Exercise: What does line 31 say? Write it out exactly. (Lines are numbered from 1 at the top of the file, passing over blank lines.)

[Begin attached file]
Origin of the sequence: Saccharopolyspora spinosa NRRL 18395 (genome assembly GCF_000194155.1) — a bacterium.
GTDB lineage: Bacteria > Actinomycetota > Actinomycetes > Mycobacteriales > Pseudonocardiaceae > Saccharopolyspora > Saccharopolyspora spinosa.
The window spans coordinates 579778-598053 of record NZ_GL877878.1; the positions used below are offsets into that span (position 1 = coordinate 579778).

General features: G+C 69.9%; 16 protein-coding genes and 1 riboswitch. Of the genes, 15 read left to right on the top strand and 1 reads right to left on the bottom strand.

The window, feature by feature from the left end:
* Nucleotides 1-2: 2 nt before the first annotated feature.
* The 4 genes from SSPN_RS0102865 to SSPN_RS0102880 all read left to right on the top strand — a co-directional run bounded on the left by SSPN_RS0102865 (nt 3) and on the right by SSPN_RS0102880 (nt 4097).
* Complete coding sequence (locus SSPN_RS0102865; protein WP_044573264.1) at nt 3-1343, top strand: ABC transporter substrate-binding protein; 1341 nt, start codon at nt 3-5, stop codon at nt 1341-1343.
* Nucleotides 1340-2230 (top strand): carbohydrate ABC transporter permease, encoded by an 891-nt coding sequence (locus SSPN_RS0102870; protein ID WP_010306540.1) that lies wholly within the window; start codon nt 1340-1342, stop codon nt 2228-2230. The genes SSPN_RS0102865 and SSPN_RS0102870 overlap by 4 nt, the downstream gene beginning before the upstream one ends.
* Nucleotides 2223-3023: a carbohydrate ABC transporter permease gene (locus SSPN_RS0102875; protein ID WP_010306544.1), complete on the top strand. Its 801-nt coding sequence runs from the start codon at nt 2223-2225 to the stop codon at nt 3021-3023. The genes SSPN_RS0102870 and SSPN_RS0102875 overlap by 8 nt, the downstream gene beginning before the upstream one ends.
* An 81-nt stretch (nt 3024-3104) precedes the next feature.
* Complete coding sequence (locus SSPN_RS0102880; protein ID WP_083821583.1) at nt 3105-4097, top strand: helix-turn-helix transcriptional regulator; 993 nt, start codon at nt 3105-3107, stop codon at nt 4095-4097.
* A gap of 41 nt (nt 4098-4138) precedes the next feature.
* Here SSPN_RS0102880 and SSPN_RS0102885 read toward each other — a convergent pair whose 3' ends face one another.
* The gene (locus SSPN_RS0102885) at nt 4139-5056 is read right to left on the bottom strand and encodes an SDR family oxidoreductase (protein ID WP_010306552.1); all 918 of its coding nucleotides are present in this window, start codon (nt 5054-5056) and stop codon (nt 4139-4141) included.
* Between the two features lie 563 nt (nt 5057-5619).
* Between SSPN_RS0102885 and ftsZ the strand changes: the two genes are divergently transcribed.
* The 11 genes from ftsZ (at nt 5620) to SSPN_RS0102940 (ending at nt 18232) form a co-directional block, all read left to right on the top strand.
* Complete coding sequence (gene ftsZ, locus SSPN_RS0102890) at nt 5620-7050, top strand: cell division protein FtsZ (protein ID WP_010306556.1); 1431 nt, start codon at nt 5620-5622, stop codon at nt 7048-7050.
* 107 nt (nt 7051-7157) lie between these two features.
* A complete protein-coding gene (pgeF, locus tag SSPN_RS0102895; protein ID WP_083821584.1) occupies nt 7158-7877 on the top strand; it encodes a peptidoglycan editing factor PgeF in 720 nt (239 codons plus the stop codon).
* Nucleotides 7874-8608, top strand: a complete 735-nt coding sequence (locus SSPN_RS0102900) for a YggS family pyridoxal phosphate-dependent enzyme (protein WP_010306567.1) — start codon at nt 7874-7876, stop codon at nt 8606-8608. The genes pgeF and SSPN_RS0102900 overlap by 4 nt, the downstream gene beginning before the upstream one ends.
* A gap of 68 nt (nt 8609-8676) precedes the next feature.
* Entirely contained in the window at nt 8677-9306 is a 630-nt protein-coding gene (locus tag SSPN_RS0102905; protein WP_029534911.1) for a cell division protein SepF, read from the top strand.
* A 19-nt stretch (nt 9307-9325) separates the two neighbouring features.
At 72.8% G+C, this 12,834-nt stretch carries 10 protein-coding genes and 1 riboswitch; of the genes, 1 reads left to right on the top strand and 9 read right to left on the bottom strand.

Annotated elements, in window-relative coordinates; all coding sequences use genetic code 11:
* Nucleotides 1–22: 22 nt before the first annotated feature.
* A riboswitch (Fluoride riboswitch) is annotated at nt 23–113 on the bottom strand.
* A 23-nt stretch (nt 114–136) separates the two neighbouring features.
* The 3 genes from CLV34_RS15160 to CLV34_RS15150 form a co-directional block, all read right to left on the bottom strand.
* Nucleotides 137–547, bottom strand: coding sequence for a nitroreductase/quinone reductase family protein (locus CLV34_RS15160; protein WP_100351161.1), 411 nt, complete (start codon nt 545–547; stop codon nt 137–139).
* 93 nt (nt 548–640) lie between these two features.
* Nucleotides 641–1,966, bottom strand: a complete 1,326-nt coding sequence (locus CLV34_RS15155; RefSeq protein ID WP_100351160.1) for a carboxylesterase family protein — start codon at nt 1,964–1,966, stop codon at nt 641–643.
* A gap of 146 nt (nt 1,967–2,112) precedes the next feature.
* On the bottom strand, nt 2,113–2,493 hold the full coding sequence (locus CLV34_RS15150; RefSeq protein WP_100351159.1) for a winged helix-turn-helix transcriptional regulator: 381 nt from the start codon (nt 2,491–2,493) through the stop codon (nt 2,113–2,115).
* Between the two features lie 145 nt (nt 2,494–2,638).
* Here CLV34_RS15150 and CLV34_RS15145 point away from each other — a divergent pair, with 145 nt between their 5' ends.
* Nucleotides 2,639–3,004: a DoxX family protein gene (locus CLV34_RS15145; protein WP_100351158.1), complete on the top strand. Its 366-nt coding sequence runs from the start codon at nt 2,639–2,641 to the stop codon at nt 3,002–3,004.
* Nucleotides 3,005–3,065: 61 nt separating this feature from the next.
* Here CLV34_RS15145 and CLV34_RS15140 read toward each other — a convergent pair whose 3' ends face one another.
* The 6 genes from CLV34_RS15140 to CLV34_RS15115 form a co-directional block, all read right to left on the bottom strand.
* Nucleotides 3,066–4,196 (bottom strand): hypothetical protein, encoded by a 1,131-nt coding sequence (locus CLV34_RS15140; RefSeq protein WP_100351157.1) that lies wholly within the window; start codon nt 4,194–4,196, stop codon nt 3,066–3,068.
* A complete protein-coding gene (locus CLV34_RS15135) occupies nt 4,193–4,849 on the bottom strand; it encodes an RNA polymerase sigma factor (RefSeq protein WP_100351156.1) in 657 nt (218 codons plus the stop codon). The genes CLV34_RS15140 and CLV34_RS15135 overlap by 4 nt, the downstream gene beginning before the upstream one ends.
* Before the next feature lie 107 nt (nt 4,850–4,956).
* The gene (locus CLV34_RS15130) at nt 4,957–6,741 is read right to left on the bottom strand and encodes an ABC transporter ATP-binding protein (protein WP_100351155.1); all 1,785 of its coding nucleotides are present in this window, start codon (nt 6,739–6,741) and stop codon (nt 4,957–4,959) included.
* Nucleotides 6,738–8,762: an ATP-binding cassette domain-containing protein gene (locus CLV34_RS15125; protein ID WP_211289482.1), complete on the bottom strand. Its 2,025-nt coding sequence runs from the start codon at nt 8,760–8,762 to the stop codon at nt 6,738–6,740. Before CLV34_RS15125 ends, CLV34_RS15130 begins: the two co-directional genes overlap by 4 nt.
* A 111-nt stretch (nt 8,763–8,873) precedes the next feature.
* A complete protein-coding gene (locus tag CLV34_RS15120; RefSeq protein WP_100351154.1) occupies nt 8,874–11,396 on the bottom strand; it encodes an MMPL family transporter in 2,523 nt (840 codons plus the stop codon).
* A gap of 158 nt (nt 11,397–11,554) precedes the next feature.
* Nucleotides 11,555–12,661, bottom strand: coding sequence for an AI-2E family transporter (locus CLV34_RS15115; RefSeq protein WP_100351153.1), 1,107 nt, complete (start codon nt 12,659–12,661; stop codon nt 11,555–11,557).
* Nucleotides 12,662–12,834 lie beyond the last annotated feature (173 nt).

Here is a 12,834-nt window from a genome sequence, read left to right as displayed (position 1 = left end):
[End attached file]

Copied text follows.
* The 3 genes from CLV34_RS15160 to CLV34_RS15150 form a co-directional block, all read right to left on the bottom strand.